Quantcast
Home » News
Home » News

Outdoor retailers show off, test new gear

Published August 2, 2012 10:15 am

New products hope to find a route to mainstream.
This is an archived article that was published on sltrib.com in 2012, and information in the article may be outdated. It is provided only for personal research purposes and may not be reprinted.

Jordanelle State Park • As a professional lumberjack Abby Hoeschler has sent countless competitors into the water. Now, the 24-year-old president of Key Log is seeing if she can roll in the business world.

Hoeschler, a professional log roller for nearly a decade, and her company debuted the Key Log during the Open Air Demo at Jordanelle State Park on Wednesday as the bi-annual Outdoor Industry Association opened its 2012 Summer Market.

Among the plethora of kayaks, canoes and standup paddle boards lining the banks of Jordanelle Reservoir, the floating synthetic log beckoned all those who passed by to give it a try.

That, for Hoeschler and many other companies attending the convention, is what makes the Open Air Demo such an important part of the Outdoor Retailer show.

"People are drawn to it when it is in the water. They want to watch people try it and they might want to try it," she said. "I'm sure it won't be the same in the show floor."

The synthetic log weighs 58 pounds and is much easier to transport than the 400- to 500-pound red cedar logs traditionally used in log rolling.

The portability and durability of the Key Log will "take a 100-year-old sport and completely revolutionize it," Hoeschler said. "The sport and recreational aspect of log rolling has been held back because of the huge and cumbersome logs. People can take the Key Log and keep one at their cabin or put one in their pool."

The target retail price for the Key Log is $1,700 and it could be available at outdoor sporting stores in spring 2013.

Not far from Hoeschler's fake logs Keith Patterson of Bergans of Norway was showing off the Ally pack or folding canoe.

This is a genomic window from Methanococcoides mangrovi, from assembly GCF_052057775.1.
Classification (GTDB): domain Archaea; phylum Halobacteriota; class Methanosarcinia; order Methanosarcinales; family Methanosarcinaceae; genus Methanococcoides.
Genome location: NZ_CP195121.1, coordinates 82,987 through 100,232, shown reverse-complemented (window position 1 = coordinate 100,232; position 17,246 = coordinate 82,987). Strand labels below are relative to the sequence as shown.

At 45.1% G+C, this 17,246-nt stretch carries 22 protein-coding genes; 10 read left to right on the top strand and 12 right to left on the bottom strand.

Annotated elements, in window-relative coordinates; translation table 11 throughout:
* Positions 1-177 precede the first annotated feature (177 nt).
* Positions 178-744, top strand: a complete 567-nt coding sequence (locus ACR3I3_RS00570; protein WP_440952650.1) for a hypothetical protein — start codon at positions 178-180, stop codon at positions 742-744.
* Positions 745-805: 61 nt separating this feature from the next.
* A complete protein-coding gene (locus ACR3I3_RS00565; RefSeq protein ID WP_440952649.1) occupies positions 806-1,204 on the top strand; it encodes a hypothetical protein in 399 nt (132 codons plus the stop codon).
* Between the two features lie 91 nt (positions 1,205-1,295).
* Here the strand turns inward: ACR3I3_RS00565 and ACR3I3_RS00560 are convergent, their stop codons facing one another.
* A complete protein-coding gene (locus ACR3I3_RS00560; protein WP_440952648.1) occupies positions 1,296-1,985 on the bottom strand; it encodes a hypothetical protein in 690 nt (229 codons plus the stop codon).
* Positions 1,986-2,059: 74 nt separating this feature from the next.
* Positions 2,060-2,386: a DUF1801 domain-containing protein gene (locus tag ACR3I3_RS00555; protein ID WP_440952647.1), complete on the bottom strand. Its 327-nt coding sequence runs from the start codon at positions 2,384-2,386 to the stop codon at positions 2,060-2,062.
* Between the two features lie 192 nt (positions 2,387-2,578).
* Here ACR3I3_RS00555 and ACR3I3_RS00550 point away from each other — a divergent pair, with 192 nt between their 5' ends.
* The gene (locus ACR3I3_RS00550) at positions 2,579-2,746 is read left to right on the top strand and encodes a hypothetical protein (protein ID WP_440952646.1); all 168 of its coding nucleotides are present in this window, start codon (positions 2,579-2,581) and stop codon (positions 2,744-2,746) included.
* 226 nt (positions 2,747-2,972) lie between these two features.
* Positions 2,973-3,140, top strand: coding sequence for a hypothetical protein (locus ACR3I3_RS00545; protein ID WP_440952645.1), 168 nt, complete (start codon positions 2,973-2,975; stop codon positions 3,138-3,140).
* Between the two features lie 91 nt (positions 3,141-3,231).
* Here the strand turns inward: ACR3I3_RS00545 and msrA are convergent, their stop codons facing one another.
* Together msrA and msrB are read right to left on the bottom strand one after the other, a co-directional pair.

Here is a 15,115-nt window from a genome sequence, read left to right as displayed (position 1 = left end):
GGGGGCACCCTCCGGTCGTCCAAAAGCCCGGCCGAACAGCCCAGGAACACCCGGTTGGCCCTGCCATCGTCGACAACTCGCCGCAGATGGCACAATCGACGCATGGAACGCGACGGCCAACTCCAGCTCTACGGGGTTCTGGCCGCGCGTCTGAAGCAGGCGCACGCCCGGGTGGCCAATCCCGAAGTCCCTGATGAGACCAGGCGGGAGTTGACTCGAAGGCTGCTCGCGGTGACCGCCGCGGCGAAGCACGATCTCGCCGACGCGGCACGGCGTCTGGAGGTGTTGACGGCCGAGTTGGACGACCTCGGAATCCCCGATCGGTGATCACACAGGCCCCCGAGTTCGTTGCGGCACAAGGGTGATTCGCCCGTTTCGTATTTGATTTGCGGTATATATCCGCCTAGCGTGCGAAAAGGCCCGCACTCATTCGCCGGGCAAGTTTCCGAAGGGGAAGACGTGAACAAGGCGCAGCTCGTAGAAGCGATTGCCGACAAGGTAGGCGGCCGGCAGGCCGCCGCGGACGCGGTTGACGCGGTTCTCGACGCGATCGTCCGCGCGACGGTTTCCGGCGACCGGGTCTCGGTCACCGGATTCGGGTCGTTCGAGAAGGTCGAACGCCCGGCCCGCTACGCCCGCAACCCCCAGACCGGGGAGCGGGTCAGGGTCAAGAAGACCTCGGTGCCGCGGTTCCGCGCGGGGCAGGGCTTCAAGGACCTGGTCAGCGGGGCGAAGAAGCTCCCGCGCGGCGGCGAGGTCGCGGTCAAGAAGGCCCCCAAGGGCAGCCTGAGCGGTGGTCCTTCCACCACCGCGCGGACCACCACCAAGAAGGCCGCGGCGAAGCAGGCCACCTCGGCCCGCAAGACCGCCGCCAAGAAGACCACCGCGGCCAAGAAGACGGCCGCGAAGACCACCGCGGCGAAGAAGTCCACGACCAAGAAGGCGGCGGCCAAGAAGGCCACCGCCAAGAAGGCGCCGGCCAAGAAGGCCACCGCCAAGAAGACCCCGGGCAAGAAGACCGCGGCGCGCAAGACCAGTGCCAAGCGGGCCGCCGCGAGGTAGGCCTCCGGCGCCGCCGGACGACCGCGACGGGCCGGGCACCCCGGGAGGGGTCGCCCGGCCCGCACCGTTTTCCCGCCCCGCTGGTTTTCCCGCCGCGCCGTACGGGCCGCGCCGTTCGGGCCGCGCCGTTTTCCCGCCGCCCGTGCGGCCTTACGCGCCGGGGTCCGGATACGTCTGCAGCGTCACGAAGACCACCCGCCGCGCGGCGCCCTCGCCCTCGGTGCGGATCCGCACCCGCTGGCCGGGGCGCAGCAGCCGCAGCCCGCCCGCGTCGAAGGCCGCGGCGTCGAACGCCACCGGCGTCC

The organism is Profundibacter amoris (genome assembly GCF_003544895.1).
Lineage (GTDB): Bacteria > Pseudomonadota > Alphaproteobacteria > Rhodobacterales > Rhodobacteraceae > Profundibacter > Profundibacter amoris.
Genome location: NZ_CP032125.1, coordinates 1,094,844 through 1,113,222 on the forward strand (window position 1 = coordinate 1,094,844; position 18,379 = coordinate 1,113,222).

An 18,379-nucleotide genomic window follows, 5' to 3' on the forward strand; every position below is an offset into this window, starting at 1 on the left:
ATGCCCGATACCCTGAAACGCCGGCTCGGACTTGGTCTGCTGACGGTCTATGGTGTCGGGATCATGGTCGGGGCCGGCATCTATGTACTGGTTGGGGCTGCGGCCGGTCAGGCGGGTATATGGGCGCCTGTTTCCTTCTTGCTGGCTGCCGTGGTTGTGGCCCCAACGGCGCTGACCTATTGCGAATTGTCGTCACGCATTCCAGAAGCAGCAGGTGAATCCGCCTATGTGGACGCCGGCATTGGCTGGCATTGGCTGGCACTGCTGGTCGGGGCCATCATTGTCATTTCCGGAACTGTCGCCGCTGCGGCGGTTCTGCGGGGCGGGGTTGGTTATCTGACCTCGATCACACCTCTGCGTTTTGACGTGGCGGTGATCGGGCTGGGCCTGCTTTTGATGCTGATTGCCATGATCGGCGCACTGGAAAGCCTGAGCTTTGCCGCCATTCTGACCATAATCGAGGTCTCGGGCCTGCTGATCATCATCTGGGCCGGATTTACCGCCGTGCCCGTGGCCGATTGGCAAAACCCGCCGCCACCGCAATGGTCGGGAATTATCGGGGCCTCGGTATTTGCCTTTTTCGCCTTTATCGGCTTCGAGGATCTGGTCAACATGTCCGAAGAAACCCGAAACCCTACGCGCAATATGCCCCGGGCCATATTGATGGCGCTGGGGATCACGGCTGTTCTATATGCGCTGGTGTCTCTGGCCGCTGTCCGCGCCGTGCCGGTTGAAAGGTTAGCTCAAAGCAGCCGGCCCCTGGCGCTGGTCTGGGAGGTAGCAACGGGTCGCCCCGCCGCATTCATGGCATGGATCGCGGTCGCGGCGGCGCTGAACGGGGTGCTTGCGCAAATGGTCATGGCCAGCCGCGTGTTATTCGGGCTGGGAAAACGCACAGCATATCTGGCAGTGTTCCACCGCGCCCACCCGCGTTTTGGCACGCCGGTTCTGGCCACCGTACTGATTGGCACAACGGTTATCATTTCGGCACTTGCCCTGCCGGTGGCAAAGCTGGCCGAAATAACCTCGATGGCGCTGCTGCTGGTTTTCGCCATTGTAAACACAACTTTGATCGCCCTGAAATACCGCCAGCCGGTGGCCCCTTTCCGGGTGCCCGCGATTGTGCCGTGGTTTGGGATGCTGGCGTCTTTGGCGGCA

Patterson also appreciated the opportunity to put paddles in the hands of retailers and give them a chance to make test drives.

"To sit in one on the show floor is one thing, but to be able to take it out on the water and see how it handles, even in the choppy water from this wind, is another," said Patterson. "People can also pick them up and move them around, that is kind of hard to do in the confined booth spaces at the show."

The Ally packable canoe has been around for years, but Bergans is making a push to expose North America to the lightweight and easily-stored canoe.

The canoes weigh 45 pounds with a soft PVC material shell, interior aluminum frame and foam floor mat. They come in white-water and flat-water models, can hold up to 850 pounds and an be constructed in 45 minutes by two experienced users.

Patterson said people like the Ally for many reasons, but the storage issue seems to be a big one.

"The saying in Norway is 'skis are for the roof. Canoes go in the trunk," he said.

It was clear at the Open Air Demo that standup paddle boards are still all the rage of the outdoor retailer world, but other niche groups like Key Log are hoping they can launch into the mainstream.

"We feel like we have a lot of things going for us," Hoeschler said. "Key Logs are fun, competitive and require agility, balance and core strength. It is a great way to stay fit and have fun with your family and friends while you are doing it."

More than 27,000 companies and retailers are expected for the Outdoor Retailer Summer Market which continues at the Salt Palace Convention Center through Sunday. The show, however, is not open to the public.

brettp@sltrib.com